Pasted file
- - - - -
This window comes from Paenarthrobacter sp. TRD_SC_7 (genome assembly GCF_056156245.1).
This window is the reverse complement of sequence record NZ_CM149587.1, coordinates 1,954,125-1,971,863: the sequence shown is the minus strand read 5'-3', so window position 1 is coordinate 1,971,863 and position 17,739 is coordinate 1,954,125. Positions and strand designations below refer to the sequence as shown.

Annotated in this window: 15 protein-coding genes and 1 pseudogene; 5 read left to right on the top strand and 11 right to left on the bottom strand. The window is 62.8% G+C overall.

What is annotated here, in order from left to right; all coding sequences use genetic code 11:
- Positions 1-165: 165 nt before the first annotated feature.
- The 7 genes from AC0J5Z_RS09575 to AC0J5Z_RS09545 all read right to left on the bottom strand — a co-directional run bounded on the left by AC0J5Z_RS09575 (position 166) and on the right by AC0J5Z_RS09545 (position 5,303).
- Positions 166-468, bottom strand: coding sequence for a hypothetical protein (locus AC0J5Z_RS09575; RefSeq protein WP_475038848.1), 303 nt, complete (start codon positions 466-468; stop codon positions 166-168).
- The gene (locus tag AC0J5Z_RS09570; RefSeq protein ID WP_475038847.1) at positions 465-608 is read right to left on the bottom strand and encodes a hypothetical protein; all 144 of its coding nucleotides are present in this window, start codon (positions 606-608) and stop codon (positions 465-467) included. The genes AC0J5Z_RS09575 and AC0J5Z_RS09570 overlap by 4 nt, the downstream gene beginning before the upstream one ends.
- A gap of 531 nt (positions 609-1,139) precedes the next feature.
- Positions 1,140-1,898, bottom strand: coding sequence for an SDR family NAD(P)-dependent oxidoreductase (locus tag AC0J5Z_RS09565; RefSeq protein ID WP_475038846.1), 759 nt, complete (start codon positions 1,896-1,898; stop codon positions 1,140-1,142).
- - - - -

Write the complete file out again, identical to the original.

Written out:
This window comes from Paenarthrobacter sp. TRD_SC_7 (genome assembly GCF_056156245.1).
This window is the reverse complement of sequence record NZ_CM149587.1, coordinates 1,954,125-1,971,863: the sequence shown is the minus strand read 5'-3', so window position 1 is coordinate 1,971,863 and position 17,739 is coordinate 1,954,125. Positions and strand designations below refer to the sequence as shown.

Annotated in this window: 15 protein-coding genes and 1 pseudogene; 5 read left to right on the top strand and 11 right to left on the bottom strand. The window is 62.8% G+C overall.

What is annotated here, in order from left to right; all coding sequences use genetic code 11:
- Positions 1-165: 165 nt before the first annotated feature.
- The 7 genes from AC0J5Z_RS09575 to AC0J5Z_RS09545 all read right to left on the bottom strand — a co-directional run bounded on the left by AC0J5Z_RS09575 (position 166) and on the right by AC0J5Z_RS09545 (position 5,303).
- Positions 166-468, bottom strand: coding sequence for a hypothetical protein (locus AC0J5Z_RS09575; RefSeq protein WP_475038848.1), 303 nt, complete (start codon positions 466-468; stop codon positions 166-168).
- The gene (locus tag AC0J5Z_RS09570; RefSeq protein ID WP_475038847.1) at positions 465-608 is read right to left on the bottom strand and encodes a hypothetical protein; all 144 of its coding nucleotides are present in this window, start codon (positions 606-608) and stop codon (positions 465-467) included. The genes AC0J5Z_RS09575 and AC0J5Z_RS09570 overlap by 4 nt, the downstream gene beginning before the upstream one ends.
- A gap of 531 nt (positions 609-1,139) precedes the next feature.
- Positions 1,140-1,898, bottom strand: coding sequence for an SDR family NAD(P)-dependent oxidoreductase (locus tag AC0J5Z_RS09565; RefSeq protein ID WP_475038846.1), 759 nt, complete (start codon positions 1,896-1,898; stop codon positions 1,140-1,142).